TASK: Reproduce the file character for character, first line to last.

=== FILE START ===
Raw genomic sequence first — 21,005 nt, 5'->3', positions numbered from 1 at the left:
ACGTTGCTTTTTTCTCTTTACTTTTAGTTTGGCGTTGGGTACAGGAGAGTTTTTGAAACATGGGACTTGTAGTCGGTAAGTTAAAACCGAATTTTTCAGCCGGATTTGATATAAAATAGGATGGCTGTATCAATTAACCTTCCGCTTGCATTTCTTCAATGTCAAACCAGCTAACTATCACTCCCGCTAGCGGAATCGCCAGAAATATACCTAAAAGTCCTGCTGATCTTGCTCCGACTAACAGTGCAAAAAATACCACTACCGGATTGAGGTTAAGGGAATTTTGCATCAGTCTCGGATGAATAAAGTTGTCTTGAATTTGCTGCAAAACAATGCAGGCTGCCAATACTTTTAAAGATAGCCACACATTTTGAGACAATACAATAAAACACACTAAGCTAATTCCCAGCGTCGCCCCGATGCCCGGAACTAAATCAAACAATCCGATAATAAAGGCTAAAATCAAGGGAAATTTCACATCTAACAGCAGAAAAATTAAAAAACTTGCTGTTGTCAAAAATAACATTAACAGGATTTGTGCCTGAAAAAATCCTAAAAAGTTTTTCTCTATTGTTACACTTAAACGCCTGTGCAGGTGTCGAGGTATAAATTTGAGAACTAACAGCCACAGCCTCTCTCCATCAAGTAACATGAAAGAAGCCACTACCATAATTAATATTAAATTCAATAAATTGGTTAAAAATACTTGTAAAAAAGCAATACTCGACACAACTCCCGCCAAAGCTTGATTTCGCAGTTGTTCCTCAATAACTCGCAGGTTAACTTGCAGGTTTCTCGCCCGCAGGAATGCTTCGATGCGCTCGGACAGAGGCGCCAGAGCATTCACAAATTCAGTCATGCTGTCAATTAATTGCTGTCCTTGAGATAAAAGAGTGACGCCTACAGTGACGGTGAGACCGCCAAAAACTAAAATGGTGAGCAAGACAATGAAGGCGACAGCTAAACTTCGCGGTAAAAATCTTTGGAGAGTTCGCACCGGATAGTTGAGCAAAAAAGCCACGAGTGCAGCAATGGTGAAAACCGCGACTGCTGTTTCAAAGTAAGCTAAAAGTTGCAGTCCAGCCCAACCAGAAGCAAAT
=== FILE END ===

Raw genomic sequence first — 21,005 nt, 5'->3', positions numbered from 1 at the left:
ACGTTGCTTTTTTCTCTTTACTTTTAGTTTGGCGTTGGGTACAGGAGAGTTTTTGAAACATGGGACTTGTAGTCGGTAAGTTAAAACCGAATTTTTCAGCCGGATTTGATATAAAATAGGATGGCTGTATCAATTAACCTTCCGCTTGCATTTCTTCAATGTCAAACCAGCTAACTATCACTCCCGCTAGCGGAATCGCCAGAAATATACCTAAAAGTCCTGCTGATCTTGCTCCGACTAACAGTGCAAAAAATACCACTACCGGATTGAGGTTAAGGGAATTTTGCATCAGTCTCGGATGAATAAAGTTGTCTTGAATTTGCTGCAAAACAATGCAGGCTGCCAATACTTTTAAAGATAGCCACACATTTTGAGACAATACAATAAAACACACTAAGCTAATTCCCAGCGTCGCCCCGATGCCCGGAACTAAATCAAACAATCCGATAATAAAGGCTAAAATCAAGGGAAATTTCACATCTAACAGCAGAAAAATTAAAAAACTTGCTGTTGTCAAAAATAACATTAACAGGATTTGTGCCTGAAAAAATCCTAAAAAGTTTTTCTCTATTGTTACACTTAAACGCCTGTGCAGGTGTCGAGGTATAAATTTGAGAACTAACAGCCACAGCCTCTCTCCATCAAGTAACATGAAAGAAGCCACTACCATAATTAATATTAAATTCAATAAATTGGTTAAAAATACTTGTAAAAAAGCAATACTCGACACAACTCCCGCCAAAGCTTGATTTCGCAGTTGTTCCTCAATAACTCGCAGGTTAACTTGCAGGTTTCTCGCCCGCAGGAATGCTTCGATGCGCTCGGACAGAGGCGCCAGAGCATTCACAAATTCAGTCATGCTGTCAATTAATTGCTGTCCTTGAGATAAAAGAGTGACGCCTACAGTGACGGTGAGACCGCCAAAAACTAAAATGGTGAGCAAGACAATGAAGGCGACAGCTAAACTTCGCGGTAAAAATCTTTGGAGAGTTCGCACCGGATAGTTGAGCAAAAAAGCCACGAGTGCAGCAATGGTGAAAACCGCGACTGCTGTTTCAAAGTAAGCTAAAAGTTGCAGTCCAGCCCAACCAGAAGCAAAT